On Good Bones, Eclipses, and Awe
My friend and colleague posted the poem below the other day, a poem that I've read at various times in various ways.
Poetry and parables are like that: there are many entrances and exits, depending on your state of mind, mood, and context, and so the meaning shifts depending on the shifts within you. It's entitled "Good Bones" and I had to do a minor edit, but the passion still comes through.
BY MAGGIE SMITH
Life is short, though I keep this from my children.
Life is short, and I've shortened mine
in a thousand delicious, ill-advised ways,
a thousand deliciously ill-advised ways
I'll keep from my children. The world is at least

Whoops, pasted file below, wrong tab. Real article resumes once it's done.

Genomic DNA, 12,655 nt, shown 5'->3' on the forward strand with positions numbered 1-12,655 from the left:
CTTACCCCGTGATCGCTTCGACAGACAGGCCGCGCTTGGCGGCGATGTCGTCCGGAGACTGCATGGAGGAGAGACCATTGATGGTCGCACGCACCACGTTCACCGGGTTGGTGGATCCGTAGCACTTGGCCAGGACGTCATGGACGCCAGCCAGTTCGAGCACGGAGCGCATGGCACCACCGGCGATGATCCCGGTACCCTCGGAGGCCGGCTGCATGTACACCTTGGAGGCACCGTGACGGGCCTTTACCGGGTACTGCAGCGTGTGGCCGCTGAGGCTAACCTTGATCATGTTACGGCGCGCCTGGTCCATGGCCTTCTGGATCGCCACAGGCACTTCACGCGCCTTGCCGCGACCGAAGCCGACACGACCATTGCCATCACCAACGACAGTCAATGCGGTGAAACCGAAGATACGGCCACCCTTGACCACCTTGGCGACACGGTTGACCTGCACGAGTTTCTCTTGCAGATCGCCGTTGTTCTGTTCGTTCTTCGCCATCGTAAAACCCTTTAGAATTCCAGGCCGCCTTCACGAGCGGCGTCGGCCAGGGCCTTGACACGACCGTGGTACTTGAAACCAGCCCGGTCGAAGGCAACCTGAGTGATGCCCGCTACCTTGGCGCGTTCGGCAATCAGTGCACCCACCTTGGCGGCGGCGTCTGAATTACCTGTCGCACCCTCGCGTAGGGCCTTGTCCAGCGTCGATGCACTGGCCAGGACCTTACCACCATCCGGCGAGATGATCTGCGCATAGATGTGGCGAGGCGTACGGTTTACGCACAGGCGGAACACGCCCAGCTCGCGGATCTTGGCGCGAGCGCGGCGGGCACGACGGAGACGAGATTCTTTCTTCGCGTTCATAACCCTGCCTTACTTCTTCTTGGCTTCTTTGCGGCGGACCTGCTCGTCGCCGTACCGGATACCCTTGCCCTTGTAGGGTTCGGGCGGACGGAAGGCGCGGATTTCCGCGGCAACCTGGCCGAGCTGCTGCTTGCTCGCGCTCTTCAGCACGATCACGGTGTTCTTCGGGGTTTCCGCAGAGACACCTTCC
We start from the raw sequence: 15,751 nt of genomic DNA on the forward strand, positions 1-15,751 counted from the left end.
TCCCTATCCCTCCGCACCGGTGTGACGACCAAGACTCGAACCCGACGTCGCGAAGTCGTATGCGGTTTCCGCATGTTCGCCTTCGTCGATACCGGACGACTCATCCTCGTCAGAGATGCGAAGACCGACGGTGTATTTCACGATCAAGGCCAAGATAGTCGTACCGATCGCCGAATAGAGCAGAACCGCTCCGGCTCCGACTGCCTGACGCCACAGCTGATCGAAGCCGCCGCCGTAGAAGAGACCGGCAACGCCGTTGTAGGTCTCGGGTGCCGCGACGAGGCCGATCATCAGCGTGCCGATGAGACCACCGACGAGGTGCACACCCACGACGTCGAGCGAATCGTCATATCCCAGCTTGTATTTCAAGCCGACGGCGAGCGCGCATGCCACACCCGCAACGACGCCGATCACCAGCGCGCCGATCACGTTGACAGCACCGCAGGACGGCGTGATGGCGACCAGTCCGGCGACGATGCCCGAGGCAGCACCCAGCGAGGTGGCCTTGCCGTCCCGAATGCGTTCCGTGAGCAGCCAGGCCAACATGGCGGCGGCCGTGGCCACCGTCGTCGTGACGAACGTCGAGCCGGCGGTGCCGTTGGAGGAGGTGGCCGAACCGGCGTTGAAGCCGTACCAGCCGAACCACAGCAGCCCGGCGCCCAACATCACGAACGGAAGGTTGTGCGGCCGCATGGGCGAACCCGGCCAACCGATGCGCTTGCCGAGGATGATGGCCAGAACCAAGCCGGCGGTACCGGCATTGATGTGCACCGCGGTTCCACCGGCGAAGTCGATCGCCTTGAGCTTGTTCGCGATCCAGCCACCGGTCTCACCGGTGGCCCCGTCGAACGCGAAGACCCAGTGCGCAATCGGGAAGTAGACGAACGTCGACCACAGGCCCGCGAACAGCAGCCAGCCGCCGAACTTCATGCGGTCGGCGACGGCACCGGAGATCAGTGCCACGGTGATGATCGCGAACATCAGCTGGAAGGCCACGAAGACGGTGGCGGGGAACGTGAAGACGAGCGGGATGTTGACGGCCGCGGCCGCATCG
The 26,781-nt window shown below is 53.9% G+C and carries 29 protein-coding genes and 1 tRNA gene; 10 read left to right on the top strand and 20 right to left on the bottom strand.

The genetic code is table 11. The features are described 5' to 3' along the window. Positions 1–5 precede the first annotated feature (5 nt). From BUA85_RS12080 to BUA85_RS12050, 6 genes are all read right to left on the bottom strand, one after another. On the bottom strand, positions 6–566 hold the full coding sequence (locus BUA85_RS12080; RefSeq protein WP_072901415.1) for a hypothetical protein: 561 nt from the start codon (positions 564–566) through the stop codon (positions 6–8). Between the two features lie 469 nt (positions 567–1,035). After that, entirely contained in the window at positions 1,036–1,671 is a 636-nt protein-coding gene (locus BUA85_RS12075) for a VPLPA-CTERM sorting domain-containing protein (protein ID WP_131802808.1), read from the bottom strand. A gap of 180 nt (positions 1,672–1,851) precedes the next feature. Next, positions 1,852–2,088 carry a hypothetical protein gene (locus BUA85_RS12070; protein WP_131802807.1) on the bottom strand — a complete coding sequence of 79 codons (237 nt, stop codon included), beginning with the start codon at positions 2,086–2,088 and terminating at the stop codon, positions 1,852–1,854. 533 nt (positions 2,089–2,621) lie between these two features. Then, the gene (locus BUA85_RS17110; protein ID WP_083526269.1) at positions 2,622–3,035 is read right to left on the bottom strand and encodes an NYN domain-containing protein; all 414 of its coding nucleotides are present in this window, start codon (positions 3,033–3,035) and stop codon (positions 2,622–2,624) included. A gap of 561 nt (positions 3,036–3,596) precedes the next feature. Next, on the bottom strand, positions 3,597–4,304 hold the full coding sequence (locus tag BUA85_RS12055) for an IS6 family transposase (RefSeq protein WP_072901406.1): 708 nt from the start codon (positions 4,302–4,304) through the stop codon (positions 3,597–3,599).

fifty percent terrible, and that's a conservative
estimate, though I keep this from my children.
For every bird there is a stone thrown at a bird.
For every loved child, a child broken, bagged,
sunk in a lake. Life is short and the world
is at least half terrible, and for every kind
stranger, there is one who would break you,
though I keep this from my children. I am trying to sell them the world. Any decent realtor, walking you through a real [mess], chirps on about good bones: This place could be beautiful, right? You could make this place beautiful.
I love this poem. But I've been both frustrated and awed by the world recently, though I've tried to keep the former from my children.
The shifts within me the past few weeks have been a bit seismic. I was horrified by Charlottesville, and I know some just wish we could all forget that, but that forgetting that we're constantly doing is part of the problem.